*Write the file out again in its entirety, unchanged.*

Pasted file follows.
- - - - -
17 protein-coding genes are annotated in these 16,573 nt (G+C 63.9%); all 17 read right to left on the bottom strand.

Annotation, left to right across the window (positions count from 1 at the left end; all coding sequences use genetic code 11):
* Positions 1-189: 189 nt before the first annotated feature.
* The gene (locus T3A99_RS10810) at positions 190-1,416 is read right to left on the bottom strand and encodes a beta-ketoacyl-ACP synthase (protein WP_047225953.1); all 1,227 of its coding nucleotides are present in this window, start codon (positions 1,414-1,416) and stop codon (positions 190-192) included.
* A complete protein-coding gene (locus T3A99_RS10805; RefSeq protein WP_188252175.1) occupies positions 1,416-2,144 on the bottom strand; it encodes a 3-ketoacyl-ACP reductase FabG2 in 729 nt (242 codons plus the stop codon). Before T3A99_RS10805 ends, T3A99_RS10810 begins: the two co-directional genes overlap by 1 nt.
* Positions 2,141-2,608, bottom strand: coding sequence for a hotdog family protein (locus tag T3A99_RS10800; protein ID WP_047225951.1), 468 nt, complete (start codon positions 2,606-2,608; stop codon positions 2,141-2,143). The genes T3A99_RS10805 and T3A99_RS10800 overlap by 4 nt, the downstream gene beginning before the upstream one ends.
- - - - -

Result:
17 protein-coding genes are annotated in these 16,573 nt (G+C 63.9%); all 17 read right to left on the bottom strand.

Annotation, left to right across the window (positions count from 1 at the left end; all coding sequences use genetic code 11):
* Positions 1-189: 189 nt before the first annotated feature.
* The gene (locus T3A99_RS10810) at positions 190-1,416 is read right to left on the bottom strand and encodes a beta-ketoacyl-ACP synthase (protein WP_047225953.1); all 1,227 of its coding nucleotides are present in this window, start codon (positions 1,414-1,416) and stop codon (positions 190-192) included.
* A complete protein-coding gene (locus T3A99_RS10805; RefSeq protein WP_188252175.1) occupies positions 1,416-2,144 on the bottom strand; it encodes a 3-ketoacyl-ACP reductase FabG2 in 729 nt (242 codons plus the stop codon). Before T3A99_RS10805 ends, T3A99_RS10810 begins: the two co-directional genes overlap by 1 nt.
* Positions 2,141-2,608, bottom strand: coding sequence for a hotdog family protein (locus tag T3A99_RS10800; protein ID WP_047225951.1), 468 nt, complete (start codon positions 2,606-2,608; stop codon positions 2,141-2,143). The genes T3A99_RS10805 and T3A99_RS10800 overlap by 4 nt, the downstream gene beginning before the upstream one ends.